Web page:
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Everything except the ‘why?’

June 9, 2007 5 comments

A lot has been written, spoken and debated about the current, um, “motives” that the death star in Redmond has aimed at the FOSS community, and a lot of speculation has arisen as to which distro could be the next Judas, selling out FOSS for well over 30 pieces of silver.

[Note: The religious reference above does not imply that I think the next FOSS domino to fall will be Christian Ubuntu. On the contrary — if I were a gambling man, I’d put my money on Mandriva. No doubt that Darth Ballmer and the rest of the corporate leeches oozing their way out of that campus off the 405 east of Seattle would love to get a FOSS foothold in Europe, either real or imagined. So my guess is that the hook is baited and they’re hoping to reel in Mandriva — but don’t do it, folks!]

What’s lacking from the discussion, however, at any significant length is “why?”

Speculation runs amok, ranging from a boundless greed and loathing in the corporate culture at Microsoft (from the top down) to scaring FOSS developers and users into submission by the threat of a legal sword of Damocles hanging collectively over their heads. But this is all theory and speculation — great fodder for discussion, but nothing concrete.

[Bear in mind, incidentally, that of this writing — as if someone is holding his or her breath — Microsoft has yet to release the 235 alleged patent violations. As I wrote in an earlier blog, Sen. Joe McCarthy did the same thing in the 1950s, with a list of Communists in the State Department, none of which was ever named. ]

So without any firm evidence — just a hunch based on what Stephen Colbert calls “truthiness” — my guess is that Microsoft’s “because” in this whole FOSS harrassment “why” is based on a legal end run that they might try in the courts to reel in FOSS.

Noting the continuous failure of SCO’s case against IBM/Novell/Whomever (a case that was over long ago, but SCO hasn’t realized it yet), Microsoft’s legal tack could be away from suing other companies and convince a court that the distros they’ve lined up and paid for handsomely translate into an admission, in the court’s eyes, that GNU/Linux arguably does violate Microsoft’s alleged patents, and the more agreements with GNU/Linux entities they collect serves to bolster their case. As noted on one blog, a writer wrote, “See, your Honor? These Linux companies knew they were using our patents! Why, they even signed an agreement with us saying so!”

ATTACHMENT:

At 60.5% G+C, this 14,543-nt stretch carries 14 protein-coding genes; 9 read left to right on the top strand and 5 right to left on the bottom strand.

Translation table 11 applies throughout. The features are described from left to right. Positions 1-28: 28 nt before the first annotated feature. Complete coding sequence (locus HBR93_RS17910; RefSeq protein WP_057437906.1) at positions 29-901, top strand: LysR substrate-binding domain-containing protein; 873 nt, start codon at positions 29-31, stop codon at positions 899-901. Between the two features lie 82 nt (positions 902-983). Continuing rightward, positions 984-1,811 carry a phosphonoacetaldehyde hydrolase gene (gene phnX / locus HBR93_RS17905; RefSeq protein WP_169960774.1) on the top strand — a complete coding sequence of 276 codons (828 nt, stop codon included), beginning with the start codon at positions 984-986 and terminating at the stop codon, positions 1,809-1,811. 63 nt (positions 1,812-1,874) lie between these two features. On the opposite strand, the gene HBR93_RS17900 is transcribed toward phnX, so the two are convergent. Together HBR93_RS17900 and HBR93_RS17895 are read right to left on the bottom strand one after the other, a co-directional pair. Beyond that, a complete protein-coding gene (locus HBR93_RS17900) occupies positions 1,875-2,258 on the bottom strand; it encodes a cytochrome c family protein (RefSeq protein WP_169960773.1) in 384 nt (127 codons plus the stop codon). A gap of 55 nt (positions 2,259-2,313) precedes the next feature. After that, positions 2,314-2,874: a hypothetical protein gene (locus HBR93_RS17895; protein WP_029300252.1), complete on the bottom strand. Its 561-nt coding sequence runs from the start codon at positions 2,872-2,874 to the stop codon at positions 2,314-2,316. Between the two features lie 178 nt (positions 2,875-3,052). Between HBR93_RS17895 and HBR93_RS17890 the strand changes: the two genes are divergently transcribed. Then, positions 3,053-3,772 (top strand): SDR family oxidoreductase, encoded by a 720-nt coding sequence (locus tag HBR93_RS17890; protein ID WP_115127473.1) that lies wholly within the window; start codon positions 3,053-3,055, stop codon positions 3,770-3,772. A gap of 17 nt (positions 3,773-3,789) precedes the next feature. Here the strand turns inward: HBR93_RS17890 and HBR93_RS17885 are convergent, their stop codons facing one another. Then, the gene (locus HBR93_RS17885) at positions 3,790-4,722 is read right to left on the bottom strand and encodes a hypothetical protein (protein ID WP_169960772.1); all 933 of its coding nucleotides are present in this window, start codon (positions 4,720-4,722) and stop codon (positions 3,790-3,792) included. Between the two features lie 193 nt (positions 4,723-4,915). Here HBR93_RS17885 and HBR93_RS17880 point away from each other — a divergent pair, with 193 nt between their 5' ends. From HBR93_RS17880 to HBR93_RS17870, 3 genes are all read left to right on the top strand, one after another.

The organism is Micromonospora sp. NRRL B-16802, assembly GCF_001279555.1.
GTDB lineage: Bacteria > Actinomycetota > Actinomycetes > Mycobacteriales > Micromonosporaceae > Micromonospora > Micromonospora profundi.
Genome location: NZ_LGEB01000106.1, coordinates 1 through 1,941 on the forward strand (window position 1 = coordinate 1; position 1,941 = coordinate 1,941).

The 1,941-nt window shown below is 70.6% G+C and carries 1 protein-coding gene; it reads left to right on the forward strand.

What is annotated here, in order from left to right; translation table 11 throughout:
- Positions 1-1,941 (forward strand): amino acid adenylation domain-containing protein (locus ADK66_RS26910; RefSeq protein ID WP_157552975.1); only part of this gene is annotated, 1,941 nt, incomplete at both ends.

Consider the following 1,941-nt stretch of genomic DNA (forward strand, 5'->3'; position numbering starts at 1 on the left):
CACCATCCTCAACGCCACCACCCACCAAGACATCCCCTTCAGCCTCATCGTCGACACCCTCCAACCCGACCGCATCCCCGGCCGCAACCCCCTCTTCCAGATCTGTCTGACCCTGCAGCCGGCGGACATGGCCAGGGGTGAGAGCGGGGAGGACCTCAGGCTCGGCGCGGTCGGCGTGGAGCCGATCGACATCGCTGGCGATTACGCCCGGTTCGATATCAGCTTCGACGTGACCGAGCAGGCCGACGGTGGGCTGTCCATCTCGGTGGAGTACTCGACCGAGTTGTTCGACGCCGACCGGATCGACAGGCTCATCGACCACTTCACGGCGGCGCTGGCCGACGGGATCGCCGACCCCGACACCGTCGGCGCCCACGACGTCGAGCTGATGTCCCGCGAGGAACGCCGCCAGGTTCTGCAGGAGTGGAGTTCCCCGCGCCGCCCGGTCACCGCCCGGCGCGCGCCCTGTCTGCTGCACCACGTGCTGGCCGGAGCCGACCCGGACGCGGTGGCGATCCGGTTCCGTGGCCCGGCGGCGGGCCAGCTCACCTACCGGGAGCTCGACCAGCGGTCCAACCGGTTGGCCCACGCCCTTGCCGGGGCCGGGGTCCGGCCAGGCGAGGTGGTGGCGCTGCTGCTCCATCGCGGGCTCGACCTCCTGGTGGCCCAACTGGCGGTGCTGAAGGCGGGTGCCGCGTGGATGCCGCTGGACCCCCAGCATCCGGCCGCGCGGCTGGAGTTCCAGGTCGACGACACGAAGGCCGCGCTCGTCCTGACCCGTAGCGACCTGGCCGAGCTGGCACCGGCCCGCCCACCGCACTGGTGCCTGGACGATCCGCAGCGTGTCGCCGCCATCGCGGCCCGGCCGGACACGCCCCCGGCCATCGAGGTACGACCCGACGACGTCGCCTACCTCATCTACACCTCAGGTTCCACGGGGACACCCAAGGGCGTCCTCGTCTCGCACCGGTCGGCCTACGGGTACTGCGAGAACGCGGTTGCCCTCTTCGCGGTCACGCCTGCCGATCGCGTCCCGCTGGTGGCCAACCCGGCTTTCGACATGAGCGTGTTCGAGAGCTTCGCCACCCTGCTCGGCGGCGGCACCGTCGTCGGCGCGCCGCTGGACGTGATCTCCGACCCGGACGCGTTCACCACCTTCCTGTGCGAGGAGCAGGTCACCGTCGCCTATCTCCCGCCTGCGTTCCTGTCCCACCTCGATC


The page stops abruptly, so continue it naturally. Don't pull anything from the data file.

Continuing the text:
The statement above, of course, is nonsense. But the courts and legislatures are filled with nonsensical arguments and nonsensical bills that have found their way into rulings and into law. The clear and present danger here is that, the climate of the courts being what it is, there is a remote possibility that Microsoft’s strategy — if this is indeed what they’re trying to do — could have, what they call in legal circles, some merit.

[FSF Associate Member](Larry Cafiero, editor/publisher of Open Source Reporter, is an associate member of the Free Software Foundation.)

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Homage to Laura Ellen

June 3, 2007 2 comments

Permit me to go off-topic for a moment and pay homage to a Central California radio icon that deserves special mention. Laura Ellen Hopper, a founder of KFAT and then KPIG and a station programmer with a halo rather than horns, passed away on Memorial Day of cancer.

My colleague Wallace Baine of the Santa Cruz Sentinel wrote an outstanding tribute to Laura Ellen here. Go ahead — it’s well worth straying from this blog to read Wallace’s tribute, and I certainly wouldn’t hold it against you.

I never met Laura Ellen, as she was known to everyone within an earshot of the KPIG broadcast range, but I’d spoken with her on the phone and exchanged various e-mails with her, all regarding either requests for songs, or “Thanks for playing . . . ” (in one interesting and humorous exchange, I thanked her for playing Lyle Lovett’s “If I Had a Boat,” one of the songs I sang to my daughter as a lullaby when she was an infant, and she sent back an e-mail she had received just before mine from an irate listener saying, “I hate ‘If I Had a Boat’ — there are a lot better Lyle songs to play.”). But she was a very friendly person on the line or on e-mail.

Speaking of my daughter Mirano (who has an affinity for chickens, as it turns out): On her sixth birthday a few years ago, I asked Laura Ellen to play the Ozark Mountain Daredevils’ “Chicken Train” during the all-request show “Out to Lunch,” and if possible to play it as late as possible since I was picking her up from kindergarten. Not only did Laura Ellen play “Chicken Train” as the hour’s final song, but she also gave her an unforgettable birthday greeting on the air, which Mirano talked about for months. It was her best gift that year.

Every year since, we’ve requested a song for Mirano on her birthday (last year, it was Dana Lyons’ “Cows with Guns,” since the “chickens in choppers” come to the rescue), and Laura would play it and give a birthday greeting. It was a present Mirano never tired of.

Laura Ellen guidance in the programming of KFAT (which predates my arrival to the Central Coast of California) and KPIG (which doesn’t) is the thing of which legends are made. See for yourself by listening here. Yet it’s seemingly insignificant things like our annual birthday request that make such a profound impression on the lives that Laura Ellen reached through the airwaves, and I join a wide range of “Piggies” (also known as KPIG listeners) who will miss her.

Categories: KPIG, Laura Ellen Hopper
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